Simple Steps To Improve Your Diet

As we embark on a new year, many of us set resolutions to improve our health and well-being. One of the most common resolutions is to eat more healthily, but the reality is that it can be a daunting task. We are constantly bombarded by food industry marketing that tries to convince us that we need certain products, making healthy eating seem more complicated than it needs to be.

But here’s the truth: the truly healthy foods don’t require a flashy TV commercial. They are the simple, whole foods that have nourished us for generations. To make things easy, take a look at the eat well plate, which illustrates the balance of food groups that should make up our daily diets. But don’t stress about achieving this balance every single day. Instead, aim for it as an average over a few days or even per week. This way, you can make small, sustainable changes that will improve your overall diet and lead to a healthier, happier you.

Disclaimer: this will not apply to you if you have a condition that requires a specific diet – food allergies, intolerances, diabetes, etc. I am not a medical professional and I’m only qualified to offer advice in regards to exercise or general healthy eating.

Healthy Eating Guidelines from the eat well plate

  • 33% of your food should be from starches (potatoes, pasta, bread, grains, etc.)
  • 33% should be fruit and vegetables
  • About 10-15% should be calcium-rich foods (dairy alternatives as vegan options)
  • 10-15% should be protein sources (for a vegan diet – beans, pulses, soya, meat alternatives)
  • A small amount of fat from oils and spreads
  • Little to no high sugar and processed foods

Additional healthy eating guidelines:

  • If you take part in endurance training (running, cycling), the amount of carbs can be increased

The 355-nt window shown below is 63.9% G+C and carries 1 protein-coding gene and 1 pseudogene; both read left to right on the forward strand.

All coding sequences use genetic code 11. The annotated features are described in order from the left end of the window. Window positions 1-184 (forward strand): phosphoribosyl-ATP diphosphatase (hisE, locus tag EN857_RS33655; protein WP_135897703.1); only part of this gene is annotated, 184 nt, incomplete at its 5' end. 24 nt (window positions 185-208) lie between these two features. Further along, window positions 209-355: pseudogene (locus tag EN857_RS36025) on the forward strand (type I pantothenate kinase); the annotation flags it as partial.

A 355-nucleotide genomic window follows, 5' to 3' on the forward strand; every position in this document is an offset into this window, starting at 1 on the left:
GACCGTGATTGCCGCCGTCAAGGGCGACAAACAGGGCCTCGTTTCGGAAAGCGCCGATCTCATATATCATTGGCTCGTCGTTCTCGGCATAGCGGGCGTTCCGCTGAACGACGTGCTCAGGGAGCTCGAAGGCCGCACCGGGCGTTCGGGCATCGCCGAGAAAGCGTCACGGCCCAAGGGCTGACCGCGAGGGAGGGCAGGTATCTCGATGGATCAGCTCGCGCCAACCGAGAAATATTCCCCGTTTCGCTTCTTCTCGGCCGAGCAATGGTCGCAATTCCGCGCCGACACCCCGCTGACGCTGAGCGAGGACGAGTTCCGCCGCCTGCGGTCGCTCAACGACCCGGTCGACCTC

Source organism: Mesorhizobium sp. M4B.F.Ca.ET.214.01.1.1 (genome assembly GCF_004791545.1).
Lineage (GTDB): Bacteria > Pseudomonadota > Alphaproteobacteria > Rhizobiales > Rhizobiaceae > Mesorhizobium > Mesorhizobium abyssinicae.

• If you take part in strength training, the amount of protein can be increased
  • Pick wholegrain / wholemeal whenever you can
  • Be aware of the amount of sugar in foods by looking at the labels
  • Reduce the quantity of processed foods
  • Cook more
  • Don’t drink your calories, opt for water whenever you can
  • Stay hydrated
  • Eat your vegetables (3-5 portions of veggies and 2-4 portions of fruit per day)

1. Start by making small changes to the existing diet

Transforming your diet can be daunting, but it doesn’t have to be an all-or-nothing endeavor. Start small by incorporating healthy additions to your meals, such as a bountiful salad or an abundance of vegetables. Gradually begin swapping out less nutritious options for their healthier counterparts.

For example, instead of indulging in sugary flavored yogurt, opt for plain yogurt and add your own fresh fruit, nuts, and seeds for a burst of flavor. Trade in your sweetened cereal for a wholesome bowl of oatmeal, and enhance the taste by adding your own fruits, spices, or extracts. Take the first step towards a healthier you by making small yet impactful changes.

Baby steps.

One of the reasons people fail is that they try to go big from the start. It works for some, but unless you can dedicate your time and you can focus on this for a while, take the small steps approach.

2. There’s no such thing as perfection

There will be days, weeks or even months when all you’ll eat is junk food. Life happens, priorities change and your diet can be the last thing on your mind.

But mistakes are not a reason not to go back.

Think about it this way: every single time you eat a junk meal, it’s like kicking your leg against the table. One kick won’t hurt too bad. A whole week of kicking will hurt, but it’s not irreversible. A whole month of kicking will make a horrible bruise and start to make damage to the bone. However, if you stop kicking yourself, the leg will eventually heal.

That’s the secret. Stop kicking yourself before you lose that leg.

3. Don’t make it more complicated than it is

You don’t need pills, tea, Keto, or any other diet that has a name. You need natural, whole, unprocessed or minimally processed foods that fuel you. It really is that simple.

There is no need to make it complex, count calories and macros, or turn your life upside down.

And until next week, tell me, do you have any other tips or questions? Leave them in the comments section.

Keep it simple and do your best.